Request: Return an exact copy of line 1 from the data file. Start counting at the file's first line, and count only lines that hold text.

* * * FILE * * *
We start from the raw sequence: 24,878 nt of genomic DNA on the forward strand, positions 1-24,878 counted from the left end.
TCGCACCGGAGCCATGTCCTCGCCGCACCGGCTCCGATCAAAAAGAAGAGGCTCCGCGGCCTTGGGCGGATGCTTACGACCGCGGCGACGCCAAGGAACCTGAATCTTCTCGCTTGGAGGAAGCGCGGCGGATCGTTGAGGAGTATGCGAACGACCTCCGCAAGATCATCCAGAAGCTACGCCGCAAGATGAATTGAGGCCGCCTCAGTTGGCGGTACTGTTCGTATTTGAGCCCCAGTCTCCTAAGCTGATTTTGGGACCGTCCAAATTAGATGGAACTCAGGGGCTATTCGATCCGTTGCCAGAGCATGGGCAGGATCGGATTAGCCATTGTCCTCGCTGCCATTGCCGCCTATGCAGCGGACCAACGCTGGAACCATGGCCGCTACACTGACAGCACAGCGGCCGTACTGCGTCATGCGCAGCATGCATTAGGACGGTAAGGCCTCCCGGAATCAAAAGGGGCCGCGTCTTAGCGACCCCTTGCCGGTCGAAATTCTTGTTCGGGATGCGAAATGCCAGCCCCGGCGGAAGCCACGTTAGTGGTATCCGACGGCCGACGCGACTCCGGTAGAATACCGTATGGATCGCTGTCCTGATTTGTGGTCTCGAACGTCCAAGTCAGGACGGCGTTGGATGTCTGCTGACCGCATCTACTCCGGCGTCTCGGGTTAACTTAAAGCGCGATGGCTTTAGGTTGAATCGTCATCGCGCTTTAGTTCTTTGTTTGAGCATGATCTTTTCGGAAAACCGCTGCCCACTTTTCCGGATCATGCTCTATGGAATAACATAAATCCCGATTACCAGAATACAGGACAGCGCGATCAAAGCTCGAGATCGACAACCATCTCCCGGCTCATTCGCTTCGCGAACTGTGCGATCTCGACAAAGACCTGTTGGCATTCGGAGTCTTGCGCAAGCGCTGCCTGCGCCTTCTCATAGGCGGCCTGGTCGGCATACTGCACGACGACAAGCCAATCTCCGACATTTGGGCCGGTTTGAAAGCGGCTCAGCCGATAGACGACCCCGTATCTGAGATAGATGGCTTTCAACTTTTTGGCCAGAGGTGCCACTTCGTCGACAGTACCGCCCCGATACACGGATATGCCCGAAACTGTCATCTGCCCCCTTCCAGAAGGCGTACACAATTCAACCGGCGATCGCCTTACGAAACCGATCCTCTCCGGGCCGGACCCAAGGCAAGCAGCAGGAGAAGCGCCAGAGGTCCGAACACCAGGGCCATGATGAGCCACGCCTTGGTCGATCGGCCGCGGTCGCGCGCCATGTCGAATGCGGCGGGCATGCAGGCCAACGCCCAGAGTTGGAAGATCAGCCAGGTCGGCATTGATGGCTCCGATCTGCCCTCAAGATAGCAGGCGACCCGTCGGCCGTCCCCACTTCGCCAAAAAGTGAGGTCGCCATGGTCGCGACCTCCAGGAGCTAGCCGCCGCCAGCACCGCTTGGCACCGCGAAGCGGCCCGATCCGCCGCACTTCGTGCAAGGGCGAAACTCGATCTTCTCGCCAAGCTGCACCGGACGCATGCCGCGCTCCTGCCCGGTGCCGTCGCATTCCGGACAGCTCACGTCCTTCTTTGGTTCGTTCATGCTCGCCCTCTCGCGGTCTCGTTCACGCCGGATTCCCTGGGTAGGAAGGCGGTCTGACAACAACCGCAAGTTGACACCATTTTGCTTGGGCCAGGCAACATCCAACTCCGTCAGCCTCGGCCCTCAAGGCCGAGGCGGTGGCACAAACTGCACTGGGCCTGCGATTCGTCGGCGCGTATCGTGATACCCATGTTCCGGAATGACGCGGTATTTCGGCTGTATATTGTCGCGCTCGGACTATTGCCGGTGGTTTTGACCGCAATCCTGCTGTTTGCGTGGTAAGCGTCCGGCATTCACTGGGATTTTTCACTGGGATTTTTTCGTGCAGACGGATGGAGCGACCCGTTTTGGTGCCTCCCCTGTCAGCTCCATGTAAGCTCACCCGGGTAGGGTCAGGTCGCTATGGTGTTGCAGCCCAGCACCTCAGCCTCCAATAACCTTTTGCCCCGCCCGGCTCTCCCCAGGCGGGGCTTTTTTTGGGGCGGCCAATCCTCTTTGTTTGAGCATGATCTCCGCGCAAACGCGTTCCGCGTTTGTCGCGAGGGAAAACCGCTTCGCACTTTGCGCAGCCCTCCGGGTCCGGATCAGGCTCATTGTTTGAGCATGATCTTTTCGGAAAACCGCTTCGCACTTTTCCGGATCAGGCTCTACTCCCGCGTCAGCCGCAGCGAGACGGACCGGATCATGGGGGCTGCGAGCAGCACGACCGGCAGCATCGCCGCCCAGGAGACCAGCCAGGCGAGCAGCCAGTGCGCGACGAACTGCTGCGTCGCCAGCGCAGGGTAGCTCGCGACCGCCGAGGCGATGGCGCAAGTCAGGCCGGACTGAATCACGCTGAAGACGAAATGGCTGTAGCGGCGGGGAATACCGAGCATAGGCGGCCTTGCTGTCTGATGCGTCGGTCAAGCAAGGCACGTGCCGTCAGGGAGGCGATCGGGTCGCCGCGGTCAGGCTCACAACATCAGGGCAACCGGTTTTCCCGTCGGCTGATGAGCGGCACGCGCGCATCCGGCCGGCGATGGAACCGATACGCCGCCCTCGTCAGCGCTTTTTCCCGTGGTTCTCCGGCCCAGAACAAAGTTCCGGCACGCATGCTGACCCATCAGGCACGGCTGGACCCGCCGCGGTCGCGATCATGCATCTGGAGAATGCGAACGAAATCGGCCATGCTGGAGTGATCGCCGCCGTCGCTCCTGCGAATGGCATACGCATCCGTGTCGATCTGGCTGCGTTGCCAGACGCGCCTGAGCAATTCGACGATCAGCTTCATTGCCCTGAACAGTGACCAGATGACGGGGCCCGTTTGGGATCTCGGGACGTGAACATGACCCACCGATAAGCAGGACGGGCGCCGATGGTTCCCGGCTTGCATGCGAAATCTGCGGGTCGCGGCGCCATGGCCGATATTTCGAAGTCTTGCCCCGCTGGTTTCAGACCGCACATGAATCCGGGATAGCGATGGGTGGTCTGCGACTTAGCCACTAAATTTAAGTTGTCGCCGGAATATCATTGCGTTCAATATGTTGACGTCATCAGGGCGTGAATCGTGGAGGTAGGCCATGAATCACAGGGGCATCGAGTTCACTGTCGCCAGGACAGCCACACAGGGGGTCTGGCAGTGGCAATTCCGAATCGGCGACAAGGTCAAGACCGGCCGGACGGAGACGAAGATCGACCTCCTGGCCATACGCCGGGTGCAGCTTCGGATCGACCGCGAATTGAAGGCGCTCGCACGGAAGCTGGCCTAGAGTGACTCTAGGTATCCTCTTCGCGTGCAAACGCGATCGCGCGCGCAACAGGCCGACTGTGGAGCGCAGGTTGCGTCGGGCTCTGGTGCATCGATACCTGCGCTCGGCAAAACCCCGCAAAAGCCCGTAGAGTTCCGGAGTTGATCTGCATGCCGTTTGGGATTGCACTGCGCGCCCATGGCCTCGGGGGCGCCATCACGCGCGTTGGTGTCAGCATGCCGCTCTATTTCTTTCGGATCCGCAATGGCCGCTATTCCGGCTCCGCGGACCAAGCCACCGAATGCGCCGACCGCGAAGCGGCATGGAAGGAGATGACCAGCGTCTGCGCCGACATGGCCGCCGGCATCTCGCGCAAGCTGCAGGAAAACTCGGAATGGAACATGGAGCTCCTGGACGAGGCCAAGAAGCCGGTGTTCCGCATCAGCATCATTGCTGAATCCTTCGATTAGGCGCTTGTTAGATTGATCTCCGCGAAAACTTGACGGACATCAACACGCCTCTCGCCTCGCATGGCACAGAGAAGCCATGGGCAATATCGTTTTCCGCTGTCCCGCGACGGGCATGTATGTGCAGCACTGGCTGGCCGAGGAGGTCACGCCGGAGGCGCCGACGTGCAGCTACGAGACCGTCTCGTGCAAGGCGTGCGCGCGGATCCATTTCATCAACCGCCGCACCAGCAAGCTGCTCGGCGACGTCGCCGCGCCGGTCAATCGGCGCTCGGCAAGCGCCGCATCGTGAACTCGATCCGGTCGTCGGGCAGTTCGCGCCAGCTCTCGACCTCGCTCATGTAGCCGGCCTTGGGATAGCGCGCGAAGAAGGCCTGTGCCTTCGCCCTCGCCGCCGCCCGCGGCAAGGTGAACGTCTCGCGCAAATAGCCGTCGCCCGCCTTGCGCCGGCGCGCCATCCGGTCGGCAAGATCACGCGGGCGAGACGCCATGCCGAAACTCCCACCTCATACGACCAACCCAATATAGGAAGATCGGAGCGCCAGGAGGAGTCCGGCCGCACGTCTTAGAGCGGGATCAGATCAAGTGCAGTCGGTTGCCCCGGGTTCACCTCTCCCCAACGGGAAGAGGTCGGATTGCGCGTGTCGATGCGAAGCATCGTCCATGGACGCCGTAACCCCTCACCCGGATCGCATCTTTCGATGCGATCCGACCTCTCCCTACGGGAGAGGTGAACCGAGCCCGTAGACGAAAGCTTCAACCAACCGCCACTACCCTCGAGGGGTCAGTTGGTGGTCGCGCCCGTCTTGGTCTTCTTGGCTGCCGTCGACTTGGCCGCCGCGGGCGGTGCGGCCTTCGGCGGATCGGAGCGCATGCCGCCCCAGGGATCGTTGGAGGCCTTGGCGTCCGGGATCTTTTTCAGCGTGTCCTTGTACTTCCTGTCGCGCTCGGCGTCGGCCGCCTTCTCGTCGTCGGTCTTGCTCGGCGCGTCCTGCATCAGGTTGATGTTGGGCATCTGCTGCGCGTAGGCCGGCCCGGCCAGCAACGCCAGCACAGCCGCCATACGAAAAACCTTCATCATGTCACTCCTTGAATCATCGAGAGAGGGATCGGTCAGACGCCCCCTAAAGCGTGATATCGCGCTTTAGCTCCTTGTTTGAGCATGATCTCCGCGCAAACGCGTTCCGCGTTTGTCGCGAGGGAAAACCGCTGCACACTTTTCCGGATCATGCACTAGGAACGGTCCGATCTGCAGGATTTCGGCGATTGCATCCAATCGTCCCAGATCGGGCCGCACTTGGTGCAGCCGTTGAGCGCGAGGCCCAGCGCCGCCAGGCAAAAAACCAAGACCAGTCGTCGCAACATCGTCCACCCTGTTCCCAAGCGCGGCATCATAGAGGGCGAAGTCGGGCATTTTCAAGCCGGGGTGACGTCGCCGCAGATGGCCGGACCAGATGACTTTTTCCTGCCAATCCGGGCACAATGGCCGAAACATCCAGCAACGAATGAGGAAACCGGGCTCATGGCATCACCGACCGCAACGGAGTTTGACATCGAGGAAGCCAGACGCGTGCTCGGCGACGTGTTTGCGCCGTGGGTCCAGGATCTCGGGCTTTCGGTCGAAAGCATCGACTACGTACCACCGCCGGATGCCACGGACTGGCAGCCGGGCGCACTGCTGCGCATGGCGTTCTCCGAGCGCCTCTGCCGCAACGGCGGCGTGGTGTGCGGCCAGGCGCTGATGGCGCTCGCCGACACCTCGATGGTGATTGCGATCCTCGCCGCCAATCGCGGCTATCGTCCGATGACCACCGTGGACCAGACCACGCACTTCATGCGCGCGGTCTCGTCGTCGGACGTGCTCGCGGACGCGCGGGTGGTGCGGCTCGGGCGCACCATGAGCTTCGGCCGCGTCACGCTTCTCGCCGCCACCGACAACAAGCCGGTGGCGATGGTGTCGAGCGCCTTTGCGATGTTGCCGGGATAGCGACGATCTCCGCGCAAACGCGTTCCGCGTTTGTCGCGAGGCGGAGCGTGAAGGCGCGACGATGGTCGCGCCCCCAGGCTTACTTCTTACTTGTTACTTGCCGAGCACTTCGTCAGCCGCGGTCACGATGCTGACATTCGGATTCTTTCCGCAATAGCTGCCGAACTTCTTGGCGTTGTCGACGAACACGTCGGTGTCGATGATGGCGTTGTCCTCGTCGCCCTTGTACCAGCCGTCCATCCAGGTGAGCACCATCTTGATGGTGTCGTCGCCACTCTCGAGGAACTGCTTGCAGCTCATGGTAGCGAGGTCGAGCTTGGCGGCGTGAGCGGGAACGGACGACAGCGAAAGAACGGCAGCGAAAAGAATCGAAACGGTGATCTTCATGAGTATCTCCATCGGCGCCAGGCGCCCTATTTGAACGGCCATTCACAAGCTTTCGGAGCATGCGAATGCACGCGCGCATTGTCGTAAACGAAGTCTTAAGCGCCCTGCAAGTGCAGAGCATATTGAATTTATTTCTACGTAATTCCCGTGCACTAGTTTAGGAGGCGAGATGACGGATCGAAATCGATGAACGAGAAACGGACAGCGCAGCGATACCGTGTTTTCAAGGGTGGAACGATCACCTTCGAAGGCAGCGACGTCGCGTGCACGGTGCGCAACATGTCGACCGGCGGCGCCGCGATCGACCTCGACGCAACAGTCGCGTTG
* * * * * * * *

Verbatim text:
We start from the raw sequence: 24,878 nt of genomic DNA on the forward strand, positions 1-24,878 counted from the left end.